Surely, Ms. Pelosi never had to deal with squeegee boys. But just as surely, she learned something about grit and tenacity and perseverance while she lived here. Baltimore was often the scene of highly disruptive and highly visible Civil Rights marches and sit-ins and protests. Her brother was mayor from 1967 to 1971 — a time that encompassed riots in 1968, racial tensions and various worker strikes in the city.

Surely one learns from this. Surely one develops a certain view of the world — a much different view than one ascertains while living in one of those best places to live identified in the panoply of magazines who identify such places. Burlington, Vt., has great tree lined streets and parks. But does it cultivate tenacity? Probably not.

Grit, tenacity, and perseverance are abstract concepts, frequently clichéd. They encompass goals, challenges and ways of managing these. A positive attitude and familial support help. But socio-cultural context plays an important role too. A social setting can be a significant determinant of what people value and want to accomplish, the types of challenges they face and the resources they can access to accomplish them.

In 2015, a photo of a dress on a store rack got more than 7 million shares on Twitter when people couldn’t agree on what color it was. Was it blue with black detailing or white with gold detailing? The only thing we learned from this classic debate is that everyone sees what they want to see.
In 2015, a photo of a dress on a store rack got more than 7 million shares on Twitter when people couldn’t agree on what color it was. Was it blue with black detailing or white with gold detailing? The only thing we learned from this classic debate is that everyone sees what they want to see. (Giddens Joe/Abaca Press/Giddens Joe/PA Photos/ABACA)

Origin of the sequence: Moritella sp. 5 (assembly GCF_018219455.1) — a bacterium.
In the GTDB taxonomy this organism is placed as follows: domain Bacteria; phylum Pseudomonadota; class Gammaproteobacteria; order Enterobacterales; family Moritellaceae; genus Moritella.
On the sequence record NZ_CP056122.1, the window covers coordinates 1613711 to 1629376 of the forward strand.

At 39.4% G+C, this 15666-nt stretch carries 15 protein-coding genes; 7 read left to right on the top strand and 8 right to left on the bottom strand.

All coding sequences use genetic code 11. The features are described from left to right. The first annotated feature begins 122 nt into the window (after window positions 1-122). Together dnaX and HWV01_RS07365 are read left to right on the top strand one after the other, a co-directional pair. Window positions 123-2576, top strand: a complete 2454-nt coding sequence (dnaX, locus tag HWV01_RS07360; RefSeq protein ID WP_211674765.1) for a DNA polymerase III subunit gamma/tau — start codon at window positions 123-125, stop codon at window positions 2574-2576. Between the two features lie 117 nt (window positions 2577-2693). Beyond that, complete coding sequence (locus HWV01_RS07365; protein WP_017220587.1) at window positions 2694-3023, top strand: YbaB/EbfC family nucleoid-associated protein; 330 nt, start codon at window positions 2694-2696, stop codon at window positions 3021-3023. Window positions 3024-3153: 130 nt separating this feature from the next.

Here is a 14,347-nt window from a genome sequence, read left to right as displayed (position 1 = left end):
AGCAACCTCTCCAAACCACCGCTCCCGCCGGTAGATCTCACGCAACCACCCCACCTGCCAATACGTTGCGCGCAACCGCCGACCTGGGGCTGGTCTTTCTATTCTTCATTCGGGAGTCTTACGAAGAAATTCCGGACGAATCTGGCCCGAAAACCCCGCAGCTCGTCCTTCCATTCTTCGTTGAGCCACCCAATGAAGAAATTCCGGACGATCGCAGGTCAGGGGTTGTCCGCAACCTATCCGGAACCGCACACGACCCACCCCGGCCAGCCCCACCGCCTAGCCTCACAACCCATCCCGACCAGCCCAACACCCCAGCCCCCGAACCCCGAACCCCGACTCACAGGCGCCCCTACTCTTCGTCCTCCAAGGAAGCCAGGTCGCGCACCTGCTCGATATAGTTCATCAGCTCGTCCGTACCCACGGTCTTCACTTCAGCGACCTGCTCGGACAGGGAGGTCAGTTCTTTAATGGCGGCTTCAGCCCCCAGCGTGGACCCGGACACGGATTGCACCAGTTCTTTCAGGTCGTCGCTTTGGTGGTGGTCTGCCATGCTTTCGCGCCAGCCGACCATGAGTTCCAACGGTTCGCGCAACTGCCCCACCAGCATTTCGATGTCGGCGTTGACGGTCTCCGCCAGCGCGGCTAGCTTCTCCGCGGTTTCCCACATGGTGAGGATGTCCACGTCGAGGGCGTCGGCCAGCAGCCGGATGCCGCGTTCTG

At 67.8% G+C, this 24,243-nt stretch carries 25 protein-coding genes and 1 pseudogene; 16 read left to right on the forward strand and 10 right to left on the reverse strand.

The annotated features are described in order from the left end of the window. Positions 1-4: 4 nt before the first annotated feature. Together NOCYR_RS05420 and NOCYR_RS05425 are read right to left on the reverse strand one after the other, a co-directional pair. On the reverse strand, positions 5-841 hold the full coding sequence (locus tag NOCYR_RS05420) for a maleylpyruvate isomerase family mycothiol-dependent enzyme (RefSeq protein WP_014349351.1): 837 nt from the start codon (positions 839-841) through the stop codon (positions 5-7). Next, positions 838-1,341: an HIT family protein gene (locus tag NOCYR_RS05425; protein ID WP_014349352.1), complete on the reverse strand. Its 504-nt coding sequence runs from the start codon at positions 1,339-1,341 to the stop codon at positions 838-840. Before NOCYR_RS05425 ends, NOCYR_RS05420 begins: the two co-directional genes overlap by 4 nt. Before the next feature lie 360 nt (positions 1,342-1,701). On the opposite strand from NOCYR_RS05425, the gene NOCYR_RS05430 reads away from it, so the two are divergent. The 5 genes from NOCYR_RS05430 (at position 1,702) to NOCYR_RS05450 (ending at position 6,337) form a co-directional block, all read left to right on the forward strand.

Elijah Cummings was born in Baltimore in 1951. His parents were sharecroppers. He lived and was educated here, graduating from Baltimore City College High School. The scar over his left eyebrow? That came from when some white kids threw a bottle at him when he integrated the Riverside Park Pool in South Baltimore. That must have hurt. But it was building tenacity. And after getting hit with a bottle, getting peppered with tweets must feel like child's play.

The Pelosi photo also serves as a good ink blot test when contrasted with another famous finger-wagging incident photo. That photo, taken in 2012 on an Arizona tarmac, shows then Gov. Jan Brewer finger wagging in the face of then-president Barack Obama. Critics of Pelosi’s finger-wagging claim they’re similar incidents. Such a comparison is less like that blue and black or white and gold dress scenario and more like that activity in Highlights Magazine for Children — the one where two photos are situated side by side and you have to spot five differences between them.

So here’s your test: Can you spot the differences between the Pelosi photo and the Jan Brewer photo?

Gary Almeter (gmalmeter@gmail.com) is an attorney in Towson. His book “The Emperor of Ice-Cream” was published in March.